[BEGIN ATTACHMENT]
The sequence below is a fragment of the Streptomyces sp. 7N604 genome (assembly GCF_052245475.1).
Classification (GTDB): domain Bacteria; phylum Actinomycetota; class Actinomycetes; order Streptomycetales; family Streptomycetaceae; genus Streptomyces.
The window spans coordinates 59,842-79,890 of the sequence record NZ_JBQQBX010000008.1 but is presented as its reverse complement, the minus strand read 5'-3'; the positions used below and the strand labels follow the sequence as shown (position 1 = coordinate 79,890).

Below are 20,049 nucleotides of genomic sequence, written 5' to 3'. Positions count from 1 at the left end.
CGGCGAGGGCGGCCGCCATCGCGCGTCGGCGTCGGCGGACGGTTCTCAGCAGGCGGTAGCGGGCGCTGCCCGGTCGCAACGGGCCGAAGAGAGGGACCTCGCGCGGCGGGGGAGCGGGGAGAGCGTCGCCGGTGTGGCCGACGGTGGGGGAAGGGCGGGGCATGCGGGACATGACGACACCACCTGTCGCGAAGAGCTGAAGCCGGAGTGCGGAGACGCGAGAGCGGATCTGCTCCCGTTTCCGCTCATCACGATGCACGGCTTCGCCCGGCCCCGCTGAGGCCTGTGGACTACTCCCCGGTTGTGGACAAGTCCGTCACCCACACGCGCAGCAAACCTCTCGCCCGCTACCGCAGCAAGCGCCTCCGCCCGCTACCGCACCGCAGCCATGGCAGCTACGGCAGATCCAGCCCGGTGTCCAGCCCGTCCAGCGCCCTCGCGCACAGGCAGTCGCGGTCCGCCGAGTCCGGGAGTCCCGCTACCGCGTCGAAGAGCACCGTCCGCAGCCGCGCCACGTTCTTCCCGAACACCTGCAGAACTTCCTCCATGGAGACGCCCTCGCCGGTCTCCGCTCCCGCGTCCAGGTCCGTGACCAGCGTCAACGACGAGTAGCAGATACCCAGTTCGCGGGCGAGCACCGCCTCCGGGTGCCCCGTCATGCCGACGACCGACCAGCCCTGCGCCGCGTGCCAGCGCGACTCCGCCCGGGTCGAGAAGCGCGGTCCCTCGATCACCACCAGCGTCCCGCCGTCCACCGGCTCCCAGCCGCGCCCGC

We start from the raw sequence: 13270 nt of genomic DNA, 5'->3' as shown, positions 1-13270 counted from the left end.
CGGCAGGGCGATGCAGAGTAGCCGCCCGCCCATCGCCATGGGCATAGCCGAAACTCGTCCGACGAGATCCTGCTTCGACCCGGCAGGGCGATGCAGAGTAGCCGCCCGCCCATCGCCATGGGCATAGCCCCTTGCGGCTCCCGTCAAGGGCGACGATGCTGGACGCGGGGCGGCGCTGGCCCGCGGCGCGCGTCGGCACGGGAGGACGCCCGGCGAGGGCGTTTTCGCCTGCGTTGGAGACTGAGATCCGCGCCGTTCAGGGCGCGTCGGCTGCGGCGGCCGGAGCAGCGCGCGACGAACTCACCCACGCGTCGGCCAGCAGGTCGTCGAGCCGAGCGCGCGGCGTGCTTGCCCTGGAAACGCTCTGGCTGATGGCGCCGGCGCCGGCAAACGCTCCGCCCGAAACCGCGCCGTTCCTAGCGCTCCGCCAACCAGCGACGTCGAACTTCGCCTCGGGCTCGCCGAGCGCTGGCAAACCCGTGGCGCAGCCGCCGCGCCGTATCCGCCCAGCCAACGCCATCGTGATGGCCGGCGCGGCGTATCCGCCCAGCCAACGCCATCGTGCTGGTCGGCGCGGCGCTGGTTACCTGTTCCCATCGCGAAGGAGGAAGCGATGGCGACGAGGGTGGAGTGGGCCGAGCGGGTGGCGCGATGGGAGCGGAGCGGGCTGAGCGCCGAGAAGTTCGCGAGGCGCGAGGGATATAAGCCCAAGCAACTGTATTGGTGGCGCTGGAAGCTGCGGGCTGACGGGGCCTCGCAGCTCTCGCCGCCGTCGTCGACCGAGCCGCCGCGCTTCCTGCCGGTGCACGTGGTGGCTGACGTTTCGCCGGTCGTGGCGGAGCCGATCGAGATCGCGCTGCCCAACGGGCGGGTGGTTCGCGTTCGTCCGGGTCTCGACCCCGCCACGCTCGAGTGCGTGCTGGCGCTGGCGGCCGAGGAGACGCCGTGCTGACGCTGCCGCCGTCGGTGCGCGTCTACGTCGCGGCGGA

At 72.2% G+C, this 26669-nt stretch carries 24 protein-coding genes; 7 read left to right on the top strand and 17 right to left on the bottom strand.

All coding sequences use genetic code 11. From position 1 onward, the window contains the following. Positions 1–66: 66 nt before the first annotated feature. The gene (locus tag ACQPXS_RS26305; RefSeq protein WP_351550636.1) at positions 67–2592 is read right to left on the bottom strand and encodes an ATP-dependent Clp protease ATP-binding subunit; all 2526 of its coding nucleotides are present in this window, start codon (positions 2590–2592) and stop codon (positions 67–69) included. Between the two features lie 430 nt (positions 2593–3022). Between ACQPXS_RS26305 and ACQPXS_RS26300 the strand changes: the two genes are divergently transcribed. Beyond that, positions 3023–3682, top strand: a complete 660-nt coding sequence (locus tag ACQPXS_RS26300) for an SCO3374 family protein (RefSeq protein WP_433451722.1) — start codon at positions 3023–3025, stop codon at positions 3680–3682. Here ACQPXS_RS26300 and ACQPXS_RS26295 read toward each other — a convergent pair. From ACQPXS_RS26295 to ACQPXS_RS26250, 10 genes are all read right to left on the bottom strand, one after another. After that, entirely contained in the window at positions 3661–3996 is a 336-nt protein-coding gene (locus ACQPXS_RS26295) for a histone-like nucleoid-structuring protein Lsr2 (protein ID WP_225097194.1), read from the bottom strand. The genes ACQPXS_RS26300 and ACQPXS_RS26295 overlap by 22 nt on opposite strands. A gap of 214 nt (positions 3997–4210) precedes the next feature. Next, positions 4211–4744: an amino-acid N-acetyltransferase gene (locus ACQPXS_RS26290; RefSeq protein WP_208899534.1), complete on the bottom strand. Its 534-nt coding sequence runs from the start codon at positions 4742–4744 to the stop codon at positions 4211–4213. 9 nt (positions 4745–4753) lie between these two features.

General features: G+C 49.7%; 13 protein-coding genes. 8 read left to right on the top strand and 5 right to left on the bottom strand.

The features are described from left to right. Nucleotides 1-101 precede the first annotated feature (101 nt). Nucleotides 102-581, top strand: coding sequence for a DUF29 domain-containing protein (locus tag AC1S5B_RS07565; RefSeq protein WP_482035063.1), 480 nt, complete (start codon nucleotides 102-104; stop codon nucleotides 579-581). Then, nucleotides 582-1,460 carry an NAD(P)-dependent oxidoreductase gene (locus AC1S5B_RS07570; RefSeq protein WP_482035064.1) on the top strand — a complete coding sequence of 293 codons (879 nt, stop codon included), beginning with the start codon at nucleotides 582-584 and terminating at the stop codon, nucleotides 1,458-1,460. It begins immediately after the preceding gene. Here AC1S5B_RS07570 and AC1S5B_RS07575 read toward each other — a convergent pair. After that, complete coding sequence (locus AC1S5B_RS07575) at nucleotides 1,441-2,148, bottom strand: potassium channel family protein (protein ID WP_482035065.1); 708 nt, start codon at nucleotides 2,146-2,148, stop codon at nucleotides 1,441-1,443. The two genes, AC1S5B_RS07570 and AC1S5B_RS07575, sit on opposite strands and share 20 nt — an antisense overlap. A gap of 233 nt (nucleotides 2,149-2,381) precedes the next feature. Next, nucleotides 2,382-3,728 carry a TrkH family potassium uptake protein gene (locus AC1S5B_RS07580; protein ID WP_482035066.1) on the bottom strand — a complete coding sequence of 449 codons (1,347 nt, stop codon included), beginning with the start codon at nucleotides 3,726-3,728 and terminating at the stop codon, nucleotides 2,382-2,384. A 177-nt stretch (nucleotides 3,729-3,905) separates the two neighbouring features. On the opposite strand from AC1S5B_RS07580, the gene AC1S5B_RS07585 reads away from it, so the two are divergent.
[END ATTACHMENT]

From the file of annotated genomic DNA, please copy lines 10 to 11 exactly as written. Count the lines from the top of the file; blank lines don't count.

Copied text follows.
General features: G+C 49.7%; 13 protein-coding genes. 8 read left to right on the top strand and 5 right to left on the bottom strand.

The features are described from left to right. Nucleotides 1-101 precede the first annotated feature (101 nt). Nucleotides 102-581, top strand: coding sequence for a DUF29 domain-containing protein (locus tag AC1S5B_RS07565; RefSeq protein WP_482035063.1), 480 nt, complete (start codon nucleotides 102-104; stop codon nucleotides 579-581). Then, nucleotides 582-1,460 carry an NAD(P)-dependent oxidoreductase gene (locus AC1S5B_RS07570; RefSeq protein WP_482035064.1) on the top strand — a complete coding sequence of 293 codons (879 nt, stop codon included), beginning with the start codon at nucleotides 582-584 and terminating at the stop codon, nucleotides 1,458-1,460. It begins immediately after the preceding gene. Here AC1S5B_RS07570 and AC1S5B_RS07575 read toward each other — a convergent pair. After that, complete coding sequence (locus AC1S5B_RS07575) at nucleotides 1,441-2,148, bottom strand: potassium channel family protein (protein ID WP_482035065.1); 708 nt, start codon at nucleotides 2,146-2,148, stop codon at nucleotides 1,441-1,443. The two genes, AC1S5B_RS07570 and AC1S5B_RS07575, sit on opposite strands and share 20 nt — an antisense overlap. A gap of 233 nt (nucleotides 2,149-2,381) precedes the next feature. Next, nucleotides 2,382-3,728 carry a TrkH family potassium uptake protein gene (locus AC1S5B_RS07580; protein ID WP_482035066.1) on the bottom strand — a complete coding sequence of 449 codons (1,347 nt, stop codon included), beginning with the start codon at nucleotides 3,726-3,728 and terminating at the stop codon, nucleotides 2,382-2,384. A 177-nt stretch (nucleotides 3,729-3,905) separates the two neighbouring features. On the opposite strand from AC1S5B_RS07580, the gene AC1S5B_RS07585 reads away from it, so the two are divergent.